The theme for this Monster Mash is that there is no theme. That may be cheating, but I don’t care. This is a completely random selection of movies that have nothing whatsoever to do with each other. Beware of spoilers. Here we go!
Graveyard Shift (1990)
Graveyard Shift is based on Stephen King’s short story of the same name from his 1978 story collection Night Shift, and is one of several films based on stories from the book. Graveyard Shift tells the story of a Maine textile mill suffering from what could generously be called a rodent infestation. The movie expands on some aspects of the story, giving more details to the main characters and the town the mill is in, which depends on the mill to keep it going and can’t afford to have the mill closed.
The mill is run by a corrupt and cruel foreman named Warwick, who pays off the building inspector to keep the mill open and runs the place with an iron fist. He rounds up a group of employees to clean out the mill’s filthy basement, and in the process the group discovers a warren of tunnels underneath the mill, and a grotesque bat-like monster that dwells beneath. The monster is gross and cool-looking, and hunts the hapless workers through the subterranean tunnels. It also suffers a grisly death when the protagonist traps it in a cotton picker and the beast is ground to bits.
People who suffer from claustrophobia or have an aversion to rodents should avoid this movie like the plague, although it’s a decent horror thriller. The acting is solid and the mill itself and the tunnels beneath it look appropriately worn-out and ancient. The mill looks like it would be a wretched place to work, especially at night, which makes the movie a bit depressing at times, but perhaps that’s the point. You might need a shower and a walk outside in the sunshine after watching this one.
The movie adds more detail to some aspects of the short story, but it also dumbs some of it down. The story has multiple kinds of mutated rats lurking in the basement, but the movie just has the giant rat/bat monster, as well as your garden-variety rodents. It’s too bad that the movie doesn’t have more variety in its icky antagonists, but the rat/bat monster is cool. Maybe that’s where all the special-effects budget went and there wasn’t anything left over, I dunno.
Graveyard Shift isn’t one of the more prestigious adaptations of Stephen King’s work, and won’t be mentioned in the same breath as King classics like The Shining, Carrie, or It. But Graveyard Shift still makes for a solid creature feature, as long as you have a high tolerance for creepy crawlies.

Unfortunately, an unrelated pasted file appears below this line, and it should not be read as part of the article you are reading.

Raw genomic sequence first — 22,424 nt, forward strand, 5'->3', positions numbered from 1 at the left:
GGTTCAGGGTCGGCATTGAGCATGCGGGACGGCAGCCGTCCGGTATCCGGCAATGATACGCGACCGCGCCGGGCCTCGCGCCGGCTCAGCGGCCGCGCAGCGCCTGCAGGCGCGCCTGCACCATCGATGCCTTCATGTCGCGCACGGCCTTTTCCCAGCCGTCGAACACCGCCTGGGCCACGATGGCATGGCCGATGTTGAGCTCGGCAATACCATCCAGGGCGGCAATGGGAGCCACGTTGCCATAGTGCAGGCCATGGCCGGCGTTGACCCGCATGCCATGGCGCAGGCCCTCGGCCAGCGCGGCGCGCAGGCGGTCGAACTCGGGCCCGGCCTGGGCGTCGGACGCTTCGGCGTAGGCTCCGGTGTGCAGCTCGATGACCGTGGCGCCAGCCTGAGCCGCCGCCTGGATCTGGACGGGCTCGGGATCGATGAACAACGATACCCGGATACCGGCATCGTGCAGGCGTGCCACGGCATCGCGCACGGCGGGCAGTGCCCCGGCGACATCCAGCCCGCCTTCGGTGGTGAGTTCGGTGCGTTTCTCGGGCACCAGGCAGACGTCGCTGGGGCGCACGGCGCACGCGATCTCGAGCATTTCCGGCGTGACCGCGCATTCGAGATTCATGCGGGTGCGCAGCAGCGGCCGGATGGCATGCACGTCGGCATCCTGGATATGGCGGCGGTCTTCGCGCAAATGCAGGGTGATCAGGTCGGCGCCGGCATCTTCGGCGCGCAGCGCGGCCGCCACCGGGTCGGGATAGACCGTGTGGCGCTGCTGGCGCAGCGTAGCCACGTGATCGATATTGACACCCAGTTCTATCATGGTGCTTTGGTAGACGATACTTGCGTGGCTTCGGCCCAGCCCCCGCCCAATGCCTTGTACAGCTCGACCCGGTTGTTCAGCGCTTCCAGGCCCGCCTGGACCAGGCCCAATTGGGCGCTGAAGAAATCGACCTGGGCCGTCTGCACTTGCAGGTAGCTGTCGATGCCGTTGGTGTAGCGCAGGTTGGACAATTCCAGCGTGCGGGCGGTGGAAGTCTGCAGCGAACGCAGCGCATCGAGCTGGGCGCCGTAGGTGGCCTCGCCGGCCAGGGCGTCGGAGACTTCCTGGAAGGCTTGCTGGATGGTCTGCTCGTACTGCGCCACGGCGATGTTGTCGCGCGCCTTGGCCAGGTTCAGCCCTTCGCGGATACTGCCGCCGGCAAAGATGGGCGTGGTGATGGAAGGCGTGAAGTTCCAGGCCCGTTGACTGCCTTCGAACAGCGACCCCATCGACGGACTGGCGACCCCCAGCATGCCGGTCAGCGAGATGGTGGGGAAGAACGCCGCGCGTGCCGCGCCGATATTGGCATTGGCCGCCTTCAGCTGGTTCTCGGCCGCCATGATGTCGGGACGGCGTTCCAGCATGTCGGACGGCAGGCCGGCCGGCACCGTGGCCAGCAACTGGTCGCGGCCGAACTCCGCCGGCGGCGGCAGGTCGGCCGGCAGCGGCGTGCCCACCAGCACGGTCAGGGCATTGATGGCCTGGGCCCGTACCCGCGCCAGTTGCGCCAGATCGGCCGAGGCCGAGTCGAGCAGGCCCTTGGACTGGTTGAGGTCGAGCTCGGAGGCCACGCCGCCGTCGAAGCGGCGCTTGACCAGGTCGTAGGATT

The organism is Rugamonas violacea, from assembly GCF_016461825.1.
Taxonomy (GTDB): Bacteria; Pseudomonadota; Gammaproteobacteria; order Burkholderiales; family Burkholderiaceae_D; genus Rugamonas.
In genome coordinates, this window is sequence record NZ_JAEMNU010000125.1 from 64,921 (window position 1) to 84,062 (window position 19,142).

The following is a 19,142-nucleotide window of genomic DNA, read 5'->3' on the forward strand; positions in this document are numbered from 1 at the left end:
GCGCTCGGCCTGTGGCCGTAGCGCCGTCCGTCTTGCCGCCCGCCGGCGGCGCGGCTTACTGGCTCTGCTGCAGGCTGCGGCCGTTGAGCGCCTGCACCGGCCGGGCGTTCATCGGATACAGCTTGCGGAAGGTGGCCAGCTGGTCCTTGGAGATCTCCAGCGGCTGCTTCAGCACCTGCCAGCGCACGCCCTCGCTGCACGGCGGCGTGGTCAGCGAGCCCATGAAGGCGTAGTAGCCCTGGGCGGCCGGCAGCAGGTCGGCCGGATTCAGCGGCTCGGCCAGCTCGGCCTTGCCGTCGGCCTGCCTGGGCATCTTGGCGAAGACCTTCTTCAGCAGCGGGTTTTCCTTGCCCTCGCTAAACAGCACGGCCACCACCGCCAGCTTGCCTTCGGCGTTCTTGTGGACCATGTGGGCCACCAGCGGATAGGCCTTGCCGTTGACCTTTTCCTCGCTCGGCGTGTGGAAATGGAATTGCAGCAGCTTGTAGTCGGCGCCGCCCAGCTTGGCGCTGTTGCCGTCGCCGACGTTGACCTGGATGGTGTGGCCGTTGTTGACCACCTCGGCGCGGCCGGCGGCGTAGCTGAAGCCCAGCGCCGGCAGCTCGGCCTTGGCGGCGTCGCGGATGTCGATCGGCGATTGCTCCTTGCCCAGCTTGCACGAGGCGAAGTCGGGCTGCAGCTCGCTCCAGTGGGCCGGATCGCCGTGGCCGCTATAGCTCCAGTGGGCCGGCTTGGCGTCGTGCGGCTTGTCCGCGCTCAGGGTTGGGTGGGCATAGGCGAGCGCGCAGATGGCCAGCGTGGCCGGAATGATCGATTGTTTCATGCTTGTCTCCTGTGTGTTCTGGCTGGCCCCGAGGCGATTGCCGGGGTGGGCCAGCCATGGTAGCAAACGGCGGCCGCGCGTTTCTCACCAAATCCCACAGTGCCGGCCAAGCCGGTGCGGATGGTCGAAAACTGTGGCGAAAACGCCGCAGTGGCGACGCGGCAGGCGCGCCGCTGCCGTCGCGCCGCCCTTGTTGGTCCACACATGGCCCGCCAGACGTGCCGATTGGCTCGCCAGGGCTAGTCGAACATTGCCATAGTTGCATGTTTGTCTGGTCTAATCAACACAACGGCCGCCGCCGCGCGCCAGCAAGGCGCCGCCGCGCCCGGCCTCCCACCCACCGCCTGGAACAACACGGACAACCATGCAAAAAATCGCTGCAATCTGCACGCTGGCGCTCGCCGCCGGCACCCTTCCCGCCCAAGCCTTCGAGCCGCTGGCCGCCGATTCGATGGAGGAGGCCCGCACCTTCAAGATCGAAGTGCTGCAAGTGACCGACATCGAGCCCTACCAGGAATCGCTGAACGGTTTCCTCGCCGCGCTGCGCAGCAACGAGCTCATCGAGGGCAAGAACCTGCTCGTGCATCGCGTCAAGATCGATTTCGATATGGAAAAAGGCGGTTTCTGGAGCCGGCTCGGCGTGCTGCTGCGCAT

Pumpkinhead was the directorial debut of the legendary Stan Winston, whose resume includes Terminator, Predator, Jurassic Park, Iron Man, Aliens, Avatar, and many more. It stars Lance Henriksen as Ed Harley, a man living a simple life in the country running a small grocery store with his young son Billy. Ed and Billy and their dog Gypsy are happy together until Billy is tragically killed when he is hit by a motorcycle driven by a guy named Joel, who is in the area camping with his friends, who are also present when Billy is killed. Joel is on probation for a similar motorcycle incident and refuses to let his friends contact the authorities.
Stricken with grief and rage, Ed takes Billy’s body to a supposed witch who lives in a dingy cabin in the middle of a swamp. She tells him she can’t bring Billy back to life, and Ed tells her he wants revenge. That’s something she can help him with, but warns him that vengeance comes with a terrible price. Ed decides to go through with it and the witch brings to life a spindly demon called Pumpkinhead which proceeds to hunt down not just Joel, but all of his friends with him, even though they were not responsible for what happened to Billy and tried to do the right thing in the wake of the accident.
As Pumpkinhead begins to hunt down Joel and the other campers, Ed experiences the beast’s murders through the monster’s eyes. He realizes he has made a terrible mistake and begs the witch to call the monster off. She replies that the monster will not stop until all of its targets are dead, and warns Ed that he will be killed as well if he attempts to stop it. Ed ignores her and attempts to help the surviving campers, leading to a series of tense confrontations with the relentless demon.